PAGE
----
Saturday Date: Hmong Village St. Paul

Like, three months ago, Marcus and I set-up a double date with some friends to go to the Science Museum and see the SPACE exhibit and the Hubble Omni show.  Last week, we decided that we all probably needed to eat beforehand and so I suggested visiting the Hmong Village in St. Paul because I had never been before, and I had heard that it was a delicious place to eat and I have been meaning to go for too long now.

Hmong Village

Karen agreed and said that while her husband had been before and loved it, he had not taken her!  How perfect that we were all going on this adventure then, right?

For those of you who do not know who the Hmong people are, they are an ethnic group (per Wikipedia) from the mountainous regions of China, Vietnam, Laos and Thailand.  St. Paul, MN is home to the largest Hmong-American community in the United States, which is pretty cool.

The Hmong Village is an indoor market in St. Paul where you can purchase a variety of things including traditional costumes and jewelry, groceries, electronics, and of course there is this huge food court with a number of different vendors.

When we arrived at the destination, Karen texted Marcus to let us know that she and her husband were actually at the Hmongtown Marketplace  and based on the amount of time that we all had to eat before the show, we agreed to eat separately (and essentially have the same date in different places) and meet up at the Science Museum.  Related/unrelated: Marcus and I now have a goal to visit the Hmongtown Marketplace.

Before visiting the Hmong Village, I did a bit of reading about the different sorts of food on offer so that we would know what to expect.  There were so many vendors selling so many similar dishes (roasted pork belly, sausages, forbidden rice, papaya salad, spring rolls, etc.) that ultimately, we made our decisions based on two factors: which stall had the longest line, and which stall would make the papaya salad from scratch in front of you.

First up: Mai’s Deli Mais Deli

I stopped by this stall because first and foremost, they made papaya salad to order in front of you.  After placing your order, specifying the style (Thai v. Regular) and heat level, a woman would begin adding ingredients to her mortar and pestle and start the blending process right in the ordering window.  After the papaya was added and stirred in, I was offered a taste to ensure that the heat level was appropriate, which it absolutely was.  She then piled the papaya salad into a container that probably could have fed four people, all for $6.  This right here is just a small scoop of it.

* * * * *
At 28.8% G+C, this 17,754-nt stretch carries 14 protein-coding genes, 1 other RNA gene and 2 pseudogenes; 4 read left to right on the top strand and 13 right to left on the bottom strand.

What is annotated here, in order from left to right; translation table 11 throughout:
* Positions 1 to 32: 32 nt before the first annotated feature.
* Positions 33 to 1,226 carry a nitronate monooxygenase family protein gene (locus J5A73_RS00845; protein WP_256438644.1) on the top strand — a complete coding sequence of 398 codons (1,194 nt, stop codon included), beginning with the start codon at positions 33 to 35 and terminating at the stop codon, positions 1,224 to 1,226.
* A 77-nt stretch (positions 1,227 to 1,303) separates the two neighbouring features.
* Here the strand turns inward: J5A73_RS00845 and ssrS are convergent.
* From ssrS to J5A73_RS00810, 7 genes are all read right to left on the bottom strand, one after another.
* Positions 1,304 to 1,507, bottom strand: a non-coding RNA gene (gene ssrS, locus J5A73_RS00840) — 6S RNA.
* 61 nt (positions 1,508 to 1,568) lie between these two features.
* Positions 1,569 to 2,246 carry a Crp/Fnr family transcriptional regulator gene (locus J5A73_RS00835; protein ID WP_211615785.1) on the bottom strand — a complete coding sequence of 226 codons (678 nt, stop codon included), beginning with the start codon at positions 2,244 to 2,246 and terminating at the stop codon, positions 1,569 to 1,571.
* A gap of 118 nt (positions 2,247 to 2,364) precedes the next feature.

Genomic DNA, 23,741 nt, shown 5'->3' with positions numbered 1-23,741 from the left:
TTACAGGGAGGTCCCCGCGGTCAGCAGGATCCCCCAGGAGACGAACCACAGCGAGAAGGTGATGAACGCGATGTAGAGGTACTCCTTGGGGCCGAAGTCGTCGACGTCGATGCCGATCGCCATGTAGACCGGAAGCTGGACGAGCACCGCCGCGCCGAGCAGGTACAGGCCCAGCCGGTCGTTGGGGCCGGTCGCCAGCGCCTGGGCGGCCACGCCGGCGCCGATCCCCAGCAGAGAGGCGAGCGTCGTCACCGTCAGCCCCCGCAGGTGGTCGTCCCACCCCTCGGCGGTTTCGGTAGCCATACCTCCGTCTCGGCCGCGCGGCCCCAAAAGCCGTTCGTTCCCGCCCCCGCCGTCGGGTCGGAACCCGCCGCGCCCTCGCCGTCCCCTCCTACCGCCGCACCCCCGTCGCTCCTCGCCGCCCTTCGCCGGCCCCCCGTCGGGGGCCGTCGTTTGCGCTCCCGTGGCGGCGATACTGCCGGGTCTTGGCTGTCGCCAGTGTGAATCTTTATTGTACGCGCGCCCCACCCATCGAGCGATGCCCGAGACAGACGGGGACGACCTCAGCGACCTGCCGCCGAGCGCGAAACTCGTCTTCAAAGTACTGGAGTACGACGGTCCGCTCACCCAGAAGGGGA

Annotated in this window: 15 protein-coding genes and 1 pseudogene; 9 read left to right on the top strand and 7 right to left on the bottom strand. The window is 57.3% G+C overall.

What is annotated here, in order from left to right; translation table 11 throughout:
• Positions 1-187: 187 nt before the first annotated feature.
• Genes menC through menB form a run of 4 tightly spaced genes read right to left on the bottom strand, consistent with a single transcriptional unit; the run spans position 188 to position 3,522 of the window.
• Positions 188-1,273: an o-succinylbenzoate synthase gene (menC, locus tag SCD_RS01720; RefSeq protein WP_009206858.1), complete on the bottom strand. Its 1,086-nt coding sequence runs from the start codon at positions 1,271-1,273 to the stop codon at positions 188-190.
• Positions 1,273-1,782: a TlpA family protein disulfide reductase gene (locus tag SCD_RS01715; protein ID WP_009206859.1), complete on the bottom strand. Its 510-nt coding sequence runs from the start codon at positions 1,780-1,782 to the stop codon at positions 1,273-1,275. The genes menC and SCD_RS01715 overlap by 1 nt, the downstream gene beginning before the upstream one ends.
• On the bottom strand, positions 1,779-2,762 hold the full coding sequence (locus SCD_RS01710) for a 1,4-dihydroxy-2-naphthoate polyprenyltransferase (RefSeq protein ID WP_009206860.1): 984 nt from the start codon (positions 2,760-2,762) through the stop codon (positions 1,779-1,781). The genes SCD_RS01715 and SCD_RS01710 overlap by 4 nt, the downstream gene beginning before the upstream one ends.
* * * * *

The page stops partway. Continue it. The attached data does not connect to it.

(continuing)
Papaya Salad

I also ordered a mangonada, which was $4.

Mangonada 2I tried to get a snap of Marcus too, but I later realized his eyes were either half-shut or closed in both of them, so…oops.

I am still not entirely clear on what a mangonada is, but my understanding is that it is a blended fresh mango drink (like a slush) with a swirl of spice and salt.  It was awesome.  It also came with this exciting straw that was wrapped in some sort of candy that was unidentifiable at that particular moment in time, but I later learned was tamarind.  How excellent!

Second Stop: Mai’s Kitchen

Mais Kitchen

This stall had a rockin’ line so Marcus got right in that.  Here, we ordered pork belly, Laos sausage, forbidden rice, and egg rolls for a grand total of $19.

Pork Belly and Sausage

Forbidden rice is a black rice that is incredibly sticky.  Marcus had wondered if there would be a specific flavor to the rice, and while I would not necessarily say that it had a unique flavor, it did have a great texture.  After doing a little bit of research on this after the fact, it sounds like black rice is exceptionally nutritious compared to other varieties of rice!  Who knew?

While we were given forks for our meals, I saw many people eating meat and rice with their hands before we sat down, so we discarded the forks and did likewise.  The egg rolls, not shockingly, were the most basic part of our meal.  The sausage had a very coarse grind and Marcus preferred that to the pork belly.  I on the other hand, really enjoyed the pork belly which was an 11/10 combination of tender and crisp bits.  All of it got dipped into a sauce filled with hot pepper flakes.  Marcus found it to be too spicy, I found it to be the perfect amount of spicy.

Even though we missed out on eating with our friends, it was just an incredible meal, and we will be bringing more people back for another visit soon!


One response to “Saturday Date: Hmong Village St. Paul

  1. Thank you so much for doing the research and posting this! I’ve been meaning to do this for so long, but was overwhelmed and/or a bit intimidated. You’ve done all of the legwork!

    And those are all things that look liked I’d like to try. 🙂 Much appreciated.

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